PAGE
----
Home Gambling Industry UK MPs accused of accepting gifts, cash from gambling companies

UK MPs accused of accepting gifts, cash from gambling companies

10 Nov 2021
3 min. read


Two MPs were employed by two gambling companies as advisers in preparation for crucial changes to the rules of betting, according to records. Campaigners accused companies of increasing their efforts to "make friends in parliament" by giving gifts to politicians in anticipation of a review of the gambling laws. The government will publish proposals for gambling regulation changes in early 2022.

Laurence Robertson, Tory MP in Tewkesbury and former chair of the All Party Parliamentary Group on Betting and Gaming, was hired by the influential Betting and Gaming Council (BGC) back in October 2020.

The register of interest states that he is paid £24,000 ($32,114) annually for working ten hours per month as a "parliamentary advisor on sport and safer gambling". Robertson was employed by the betting firm and has spoken in Parliament against the tightening of gambling rules. He warned it could encourage people to turn to black market gambling.

Robertson has also been a strong advocate for the sector outside of Parliament, frequently tweeting to support gambling businesses. Robertson was appointed around the same period that Philip Davies, MP for Shipley, was hired by GVC Holdings.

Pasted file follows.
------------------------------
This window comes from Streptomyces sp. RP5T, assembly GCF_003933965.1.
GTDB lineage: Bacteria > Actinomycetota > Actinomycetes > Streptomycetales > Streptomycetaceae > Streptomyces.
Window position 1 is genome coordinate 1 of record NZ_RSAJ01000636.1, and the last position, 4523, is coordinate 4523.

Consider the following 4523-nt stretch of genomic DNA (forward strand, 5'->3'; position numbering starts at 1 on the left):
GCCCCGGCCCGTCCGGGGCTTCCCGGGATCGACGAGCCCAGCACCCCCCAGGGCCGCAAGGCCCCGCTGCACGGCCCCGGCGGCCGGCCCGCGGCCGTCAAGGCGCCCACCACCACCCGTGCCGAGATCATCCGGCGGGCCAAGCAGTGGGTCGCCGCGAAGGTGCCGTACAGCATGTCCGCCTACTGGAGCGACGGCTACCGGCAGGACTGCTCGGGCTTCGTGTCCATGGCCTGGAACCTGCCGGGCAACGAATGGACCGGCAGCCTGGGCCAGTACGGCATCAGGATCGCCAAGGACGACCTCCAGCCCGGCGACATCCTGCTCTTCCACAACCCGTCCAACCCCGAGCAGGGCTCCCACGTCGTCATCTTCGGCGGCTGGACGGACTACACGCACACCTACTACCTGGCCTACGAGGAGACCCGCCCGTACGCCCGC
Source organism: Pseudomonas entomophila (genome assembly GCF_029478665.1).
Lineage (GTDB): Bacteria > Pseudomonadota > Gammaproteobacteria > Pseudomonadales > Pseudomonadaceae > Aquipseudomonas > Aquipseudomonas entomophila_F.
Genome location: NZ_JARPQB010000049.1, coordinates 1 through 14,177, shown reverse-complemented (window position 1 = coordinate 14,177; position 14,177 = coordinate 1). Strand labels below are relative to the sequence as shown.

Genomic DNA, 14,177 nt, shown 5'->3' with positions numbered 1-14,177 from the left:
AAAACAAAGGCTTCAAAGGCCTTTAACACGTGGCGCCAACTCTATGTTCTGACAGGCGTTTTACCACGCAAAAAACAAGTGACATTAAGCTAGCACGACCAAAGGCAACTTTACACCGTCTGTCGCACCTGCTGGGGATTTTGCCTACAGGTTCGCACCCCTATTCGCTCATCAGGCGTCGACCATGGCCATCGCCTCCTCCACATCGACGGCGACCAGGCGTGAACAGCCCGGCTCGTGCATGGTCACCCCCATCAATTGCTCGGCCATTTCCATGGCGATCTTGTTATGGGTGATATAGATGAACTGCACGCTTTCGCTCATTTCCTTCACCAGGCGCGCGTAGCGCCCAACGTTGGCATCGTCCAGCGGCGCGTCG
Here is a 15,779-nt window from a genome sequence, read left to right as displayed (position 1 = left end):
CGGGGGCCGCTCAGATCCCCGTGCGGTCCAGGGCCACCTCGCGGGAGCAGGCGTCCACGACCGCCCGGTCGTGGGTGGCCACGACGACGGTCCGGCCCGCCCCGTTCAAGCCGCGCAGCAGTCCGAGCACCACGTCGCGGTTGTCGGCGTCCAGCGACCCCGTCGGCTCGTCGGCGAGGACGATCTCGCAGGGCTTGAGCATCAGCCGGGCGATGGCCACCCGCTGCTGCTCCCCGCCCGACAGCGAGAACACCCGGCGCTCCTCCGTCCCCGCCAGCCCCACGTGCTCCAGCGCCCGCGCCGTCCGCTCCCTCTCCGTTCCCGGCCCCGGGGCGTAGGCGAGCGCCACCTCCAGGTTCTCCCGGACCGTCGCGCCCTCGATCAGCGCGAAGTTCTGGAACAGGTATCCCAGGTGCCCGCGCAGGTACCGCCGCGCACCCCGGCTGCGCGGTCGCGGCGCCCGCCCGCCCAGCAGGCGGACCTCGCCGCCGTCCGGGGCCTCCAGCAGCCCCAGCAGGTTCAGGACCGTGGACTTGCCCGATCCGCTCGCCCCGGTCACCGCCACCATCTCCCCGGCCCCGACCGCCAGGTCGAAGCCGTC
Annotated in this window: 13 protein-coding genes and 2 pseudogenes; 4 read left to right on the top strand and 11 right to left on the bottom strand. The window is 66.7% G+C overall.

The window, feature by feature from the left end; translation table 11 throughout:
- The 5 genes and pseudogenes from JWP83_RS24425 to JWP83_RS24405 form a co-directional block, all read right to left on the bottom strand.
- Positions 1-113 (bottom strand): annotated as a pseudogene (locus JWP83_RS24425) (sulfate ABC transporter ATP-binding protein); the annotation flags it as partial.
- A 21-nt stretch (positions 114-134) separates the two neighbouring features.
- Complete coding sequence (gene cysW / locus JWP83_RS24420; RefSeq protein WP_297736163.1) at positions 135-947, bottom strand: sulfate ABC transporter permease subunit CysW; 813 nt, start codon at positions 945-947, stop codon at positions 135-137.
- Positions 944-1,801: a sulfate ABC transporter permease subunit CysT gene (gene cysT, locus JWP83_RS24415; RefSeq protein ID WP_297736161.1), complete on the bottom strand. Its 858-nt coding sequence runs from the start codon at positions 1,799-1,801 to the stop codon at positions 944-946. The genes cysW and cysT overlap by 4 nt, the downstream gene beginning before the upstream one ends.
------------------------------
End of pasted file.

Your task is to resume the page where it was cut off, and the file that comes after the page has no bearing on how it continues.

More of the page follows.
Since October 2020. Davies has been a consultant at £16,660 ($22,282). He made almost £50,000 ($66,880) in the same position last year.

Although neither MP is suspected of having broken the Parliamentary rules in any way, these appointments raise eyebrows since they were made at a moment when gambling reforms needed to be implemented.

BGC members have met ministers of DCMS (Department of Culture, Media and Sport) to discuss revisions to the Gambling Act. Numerous politicians have been hosted in the BGC by Power Leisure Bookmakers, the company behind Paddy Power, and Entain. Additionally, the appointments coincided with betting companies giving donations and hospitality to MPs from all parts of the chamber.

Campaigners believe that the industry has increased their political donations in recent year's in anticipation of any changes to gambling laws.

Matt Zarb-Cousin, spokesperson for Clean Up Gambling, asserts, "The amount the gambling industry's spent on hospitality for MPs is an indication of how desperate they are to make some friends in Parliament. "But putting supportive MPs on their actual payroll, and turning the gambling lobby into a career safety net for MPs who lose their seats, is yet another example of the murky revolving door that exists between politics and lobbying."

Robertson said of the relationship with the gambling companies, "The article doesn't make any suggestions of wrongdoing, and there isn't any. I do think it's right to try to keep people away from the dangerous black market. And given that I have Cheltenham racecourse in my constituency, I think it would be odd if I didn't point out the importance to racing of the funding bookmaker's pride, which is about 45 per cent of racing's income."

The BGC responded, as well, asserting that Robertson's interaction is "in accordance with the strict parliamentary rules and has already been declared, so it is fully transparent."

Image source: Getty Images

10 Nov 2021
3 min. read